Isner demoralized the British audience on Wednesday by earning his first victory over two-time champion Andy Murray in nine tries. John’s serving was extra impressive in that match, striking 36 aces across four sets. But the rest of his game was highly effective as well, with 82 winners and only 32 unforced errors. And as Ben Rothenberg highlighted on Twitter, he broke Murray twice after only breaking him once across their previous eight matches. Meanwhile, Sinner came into this event 0-4 in main draw matches on grass, yet gained two four-set wins this week over Stan Wawrinka and Mikael Ymer. Jannik and John’s head-to-head is tied at 1-1, with Isner prevailing last year in Cincinnati, and Sinner prevailing later in the year in Davis Cup. As monstrous as Isner’s serve can be, maintaining his high level from Wednesday in all aspects of his game will be challenging. I give the slight edge to the more well-rounded game of Sinner, whose penetrating groundstrokes should earn him a few breaks of serve.
Carlos Alcaraz (5) vs. Oscar Otte (32) – Third on No.1 Court
Despite only playing two grass court matches in his career prior to this fortnight, Alcaraz appears pretty comfortable on this surface. After surviving a tight five-setter in the first round against Jan-Lennard Struff, Carlitos prevailed in straights in the last round. But his opposition on Friday is quite a formidable grass court player. Otte is a 28-year-old who, as a qualifier, pushed Andy Murray to five sets at this event one year ago. And Oscar is now 7-2 on grass this season, coming off back-to-back semifinals in Stuttgart and Halle. He also reached the second week of last summer’s US Open, and is now ranked inside the top 40. Yet based on what we’ve seen Alcaraz achieve this season, building a record of 34-4 with four titles, the 19-year-old’s mix of power, speed, and finesse should be enough to overcame the veteran from Germany.
Other Notable Matches on Friday:
Frances Tiafoe (23) vs. Alexander Bublik – These are two of the sport’s most entertaining players to watch. And both are in strong form, each winning all six sets they’ve contested this week. They played just last week in Eastbourne, with Bublik victorious in three sets.
Jelena Ostapenko (12) vs. Irina-Camelia Begu – Ostapenko has twice reached the quarters or better at this event, and was the runner-up a week ago in Eastbourne. Begu is a 32-year-old who reached the second week of Roland Garros a few weeks ago. And Begu took their only prior matchup, four years ago in Madrid on clay.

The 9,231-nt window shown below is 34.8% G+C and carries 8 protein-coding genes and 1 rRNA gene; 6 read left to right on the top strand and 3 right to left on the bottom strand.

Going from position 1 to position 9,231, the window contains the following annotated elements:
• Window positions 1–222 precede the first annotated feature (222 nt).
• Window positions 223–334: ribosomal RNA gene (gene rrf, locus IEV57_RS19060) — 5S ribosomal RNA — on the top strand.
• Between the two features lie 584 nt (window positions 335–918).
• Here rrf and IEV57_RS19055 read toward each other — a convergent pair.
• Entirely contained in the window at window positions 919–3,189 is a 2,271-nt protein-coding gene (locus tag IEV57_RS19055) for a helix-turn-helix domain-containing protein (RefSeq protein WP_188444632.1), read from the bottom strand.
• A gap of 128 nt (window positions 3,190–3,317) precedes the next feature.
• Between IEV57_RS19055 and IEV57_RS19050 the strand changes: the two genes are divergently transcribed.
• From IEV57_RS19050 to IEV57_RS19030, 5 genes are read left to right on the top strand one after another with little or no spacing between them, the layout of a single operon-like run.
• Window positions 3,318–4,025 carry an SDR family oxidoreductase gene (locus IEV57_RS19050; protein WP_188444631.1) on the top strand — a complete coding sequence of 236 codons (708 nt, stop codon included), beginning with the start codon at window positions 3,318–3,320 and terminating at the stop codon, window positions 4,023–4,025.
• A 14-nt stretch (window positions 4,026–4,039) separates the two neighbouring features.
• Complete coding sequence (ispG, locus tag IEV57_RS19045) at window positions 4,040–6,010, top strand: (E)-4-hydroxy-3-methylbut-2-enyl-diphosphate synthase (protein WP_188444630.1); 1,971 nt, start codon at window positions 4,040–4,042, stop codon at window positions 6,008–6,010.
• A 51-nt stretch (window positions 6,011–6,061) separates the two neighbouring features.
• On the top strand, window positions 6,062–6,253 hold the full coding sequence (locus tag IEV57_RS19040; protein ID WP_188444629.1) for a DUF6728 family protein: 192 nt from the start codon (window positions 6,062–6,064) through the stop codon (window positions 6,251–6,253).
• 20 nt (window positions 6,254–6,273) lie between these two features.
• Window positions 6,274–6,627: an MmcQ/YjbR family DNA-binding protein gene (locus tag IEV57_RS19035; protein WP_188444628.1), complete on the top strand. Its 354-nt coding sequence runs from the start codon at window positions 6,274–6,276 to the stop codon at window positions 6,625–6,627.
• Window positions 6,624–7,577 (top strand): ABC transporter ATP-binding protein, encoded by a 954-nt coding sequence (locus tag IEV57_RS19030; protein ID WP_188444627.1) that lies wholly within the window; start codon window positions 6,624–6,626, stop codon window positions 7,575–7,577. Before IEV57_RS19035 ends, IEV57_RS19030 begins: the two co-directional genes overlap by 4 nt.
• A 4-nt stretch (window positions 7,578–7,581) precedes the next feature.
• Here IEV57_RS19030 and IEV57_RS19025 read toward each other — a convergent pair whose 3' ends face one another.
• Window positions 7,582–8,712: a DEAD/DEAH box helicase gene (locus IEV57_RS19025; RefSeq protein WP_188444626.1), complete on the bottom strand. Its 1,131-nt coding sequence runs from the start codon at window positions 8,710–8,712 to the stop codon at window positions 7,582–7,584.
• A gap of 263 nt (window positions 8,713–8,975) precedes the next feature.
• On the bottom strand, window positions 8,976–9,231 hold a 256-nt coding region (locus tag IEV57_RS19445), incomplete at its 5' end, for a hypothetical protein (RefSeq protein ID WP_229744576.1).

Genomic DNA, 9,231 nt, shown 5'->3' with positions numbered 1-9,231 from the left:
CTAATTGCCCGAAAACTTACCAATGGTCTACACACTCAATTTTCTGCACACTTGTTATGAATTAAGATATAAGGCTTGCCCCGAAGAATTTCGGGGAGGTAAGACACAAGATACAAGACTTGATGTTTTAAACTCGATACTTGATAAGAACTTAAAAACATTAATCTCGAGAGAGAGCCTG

Maria Sakkari (5) vs. Tatjana Maria – Sakkari has easily advanced to this stage, and is vying for her fourth appearance in the round of 16 out of the last six Slams. Tatjana is a 34-year-old who upset Sorana Cirstea in the last round. In the first round of this year’s Australian Open, Sakkari defeated Maria in straights.
Friday’s full Order of Play is here.
WIMBLEDON: Day Three Talking Points heartbreak for Emma Raducanu and Andy Murray
Andy Murray and Emma Raducanu exited Wimbledon on day three.
Yesterday at Wimbledon cannot be sugar-coated. It was not a good day for British tennis.
Expectations of 19-year-old Emma Raducanu have been high since last year’s shock US Open triumph.
But she has had injury issues this season (abdominal most recently) coming into Wimbledon.
As well as being thrust into the global spotlight.
And the teenager was completely overpowered by an in-form Caroline Garcia of France.
The former world number four winning on Centre Court 6-3 6-3.
Having won the grass court warm up event Bad Homburg, beating Bianca Andreescu in the final, Garcia looks more than at home on the surface.
For Emma, her Wimbledon challenge will have to wait another year.
More disappointment followed
Meanwhile, former British number one Andy Murray was beaten by an inspired John Isner.
The two-time Wimbledon champion had never lost to the American with a perfect 8-0 winning head-to-head.
But he came up against an inspired Isner, who put on a serving clinic to stay untouchable on serve.
With some fine serve and volleys to boot.
Murray did well to claim the third set tie-breaker when two sets to love down.
It even looked like another famous comeback would be on the cards for the 35-year-old.
But those hopes were firmly extinguished as the 37-year-old veteran sealed yet more personal Wimbledon history as he won 6-4, 7-6 (7-4), 6-7 (3-7), 6-4.
Put into context, the former world number one also had an abdominal injury coming into Wimbledon that forced him to pull out of Queen’s.
The three-time Grand Slam champion suffering this in the final of Stuttgart against Matteo Berrettini.
Had it not been for that injury, who knows what might have been.
Murray says he will focus on improving his ranking of 52 so he doesn’t have to face dangerous guys like Isner, seeded 20, so early on in the Grand Slams.
Doing so before the US Open is his next goal.
Best of the rest – Cameron Norrie survives in five
Defending champion Novak Djokovic stream rolled his way past Australian Thanasi Kokkinakis.
Winning in straight sets 6-1, 6-4, 6-2.
And there was some good news for British tennis as ninth seed Cameron Norrie fought through in five sets.
He beat Spaniard Jaume Munar, who came through the Rafa Nadal Academy, 6-4, 3-6, 5-7, 6-0, 6-2.
Coming back impressively from two sets to one down.
The endurance and stamina of Norrie shining through in the fourth and fifth sets.
He faces Steve Johnson next who beat Britain’s Ryan Peniston 6-3, 6-2, 6-4.
The main shock on the women’s side came as Estonian Anett Kontaveit was stunned by Jule Niemeier.
The 22-year-old German knocking out the second seed 6-4, 6-0 with a bagel final set.
And former champion Garbiñe Muguruza was beaten by Belgian Greet Minnen 6-4, 6-0with a final set bagel as well.
There were also wins for third seed Ons Jabeur of Tunisia, Jeļena Ostapenko of Latvia, and Greece’s fifth seed Maria Sakkari.
In the men’s, young stars Carlos Alcaraz of Spain and Italy’s Jannik Sinner are also through to the third round for the first time.